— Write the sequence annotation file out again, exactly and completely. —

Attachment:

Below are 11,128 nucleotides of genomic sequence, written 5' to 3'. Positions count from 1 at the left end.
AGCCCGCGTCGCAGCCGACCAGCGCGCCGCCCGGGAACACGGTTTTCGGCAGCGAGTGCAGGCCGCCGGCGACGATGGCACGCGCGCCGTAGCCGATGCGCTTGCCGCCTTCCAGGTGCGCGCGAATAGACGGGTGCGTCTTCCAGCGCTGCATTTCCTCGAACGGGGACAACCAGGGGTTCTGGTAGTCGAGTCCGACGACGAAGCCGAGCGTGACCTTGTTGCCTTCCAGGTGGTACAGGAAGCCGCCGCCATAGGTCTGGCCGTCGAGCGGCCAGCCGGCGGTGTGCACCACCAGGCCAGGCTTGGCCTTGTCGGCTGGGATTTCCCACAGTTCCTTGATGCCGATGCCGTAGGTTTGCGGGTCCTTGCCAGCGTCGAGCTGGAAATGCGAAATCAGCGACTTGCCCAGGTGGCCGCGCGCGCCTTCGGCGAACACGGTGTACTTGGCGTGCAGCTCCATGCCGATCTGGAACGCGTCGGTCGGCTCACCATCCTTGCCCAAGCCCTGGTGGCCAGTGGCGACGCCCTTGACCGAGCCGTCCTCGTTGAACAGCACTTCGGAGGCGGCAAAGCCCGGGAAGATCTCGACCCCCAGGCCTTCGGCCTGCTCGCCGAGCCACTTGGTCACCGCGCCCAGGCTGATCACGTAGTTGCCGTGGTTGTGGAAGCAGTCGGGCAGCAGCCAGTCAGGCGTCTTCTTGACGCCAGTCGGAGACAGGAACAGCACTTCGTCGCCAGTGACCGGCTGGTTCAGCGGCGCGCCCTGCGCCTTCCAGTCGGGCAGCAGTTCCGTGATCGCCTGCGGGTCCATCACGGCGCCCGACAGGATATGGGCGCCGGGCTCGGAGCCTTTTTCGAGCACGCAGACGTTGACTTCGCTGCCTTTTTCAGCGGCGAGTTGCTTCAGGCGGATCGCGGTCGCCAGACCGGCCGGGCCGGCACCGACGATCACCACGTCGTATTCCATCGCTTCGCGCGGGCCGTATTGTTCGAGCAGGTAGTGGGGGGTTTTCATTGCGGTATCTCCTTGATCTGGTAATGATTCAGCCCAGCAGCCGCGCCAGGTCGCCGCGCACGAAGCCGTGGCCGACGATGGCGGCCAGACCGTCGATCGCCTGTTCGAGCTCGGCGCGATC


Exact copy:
Below are 11,128 nucleotides of genomic sequence, written 5' to 3'. Positions count from 1 at the left end.
AGCCCGCGTCGCAGCCGACCAGCGCGCCGCCCGGGAACACGGTTTTCGGCAGCGAGTGCAGGCCGCCGGCGACGATGGCACGCGCGCCGTAGCCGATGCGCTTGCCGCCTTCCAGGTGCGCGCGAATAGACGGGTGCGTCTTCCAGCGCTGCATTTCCTCGAACGGGGACAACCAGGGGTTCTGGTAGTCGAGTCCGACGACGAAGCCGAGCGTGACCTTGTTGCCTTCCAGGTGGTACAGGAAGCCGCCGCCATAGGTCTGGCCGTCGAGCGGCCAGCCGGCGGTGTGCACCACCAGGCCAGGCTTGGCCTTGTCGGCTGGGATTTCCCACAGTTCCTTGATGCCGATGCCGTAGGTTTGCGGGTCCTTGCCAGCGTCGAGCTGGAAATGCGAAATCAGCGACTTGCCCAGGTGGCCGCGCGCGCCTTCGGCGAACACGGTGTACTTGGCGTGCAGCTCCATGCCGATCTGGAACGCGTCGGTCGGCTCACCATCCTTGCCCAAGCCCTGGTGGCCAGTGGCGACGCCCTTGACCGAGCCGTCCTCGTTGAACAGCACTTCGGAGGCGGCAAAGCCCGGGAAGATCTCGACCCCCAGGCCTTCGGCCTGCTCGCCGAGCCACTTGGTCACCGCGCCCAGGCTGATCACGTAGTTGCCGTGGTTGTGGAAGCAGTCGGGCAGCAGCCAGTCAGGCGTCTTCTTGACGCCAGTCGGAGACAGGAACAGCACTTCGTCGCCAGTGACCGGCTGGTTCAGCGGCGCGCCCTGCGCCTTCCAGTCGGGCAGCAGTTCCGTGATCGCCTGCGGGTCCATCACGGCGCCCGACAGGATATGGGCGCCGGGCTCGGAGCCTTTTTCGAGCACGCAGACGTTGACTTCGCTGCCTTTTTCAGCGGCGAGTTGCTTCAGGCGGATCGCGGTCGCCAGACCGGCCGGGCCGGCACCGACGATCACCACGTCGTATTCCATCGCTTCGCGCGGGCCGTATTGTTCGAGCAGGTAGTGGGGGGTTTTCATTGCGGTATCTCCTTGATCTGGTAATGATTCAGCCCAGCAGCCGCGCCAGGTCGCCGCGCACGAAGCCGTGGCCGACGATGGCGGCCAGACCGTCGATCGCCTGTTCGAGCTCGGCGCGATC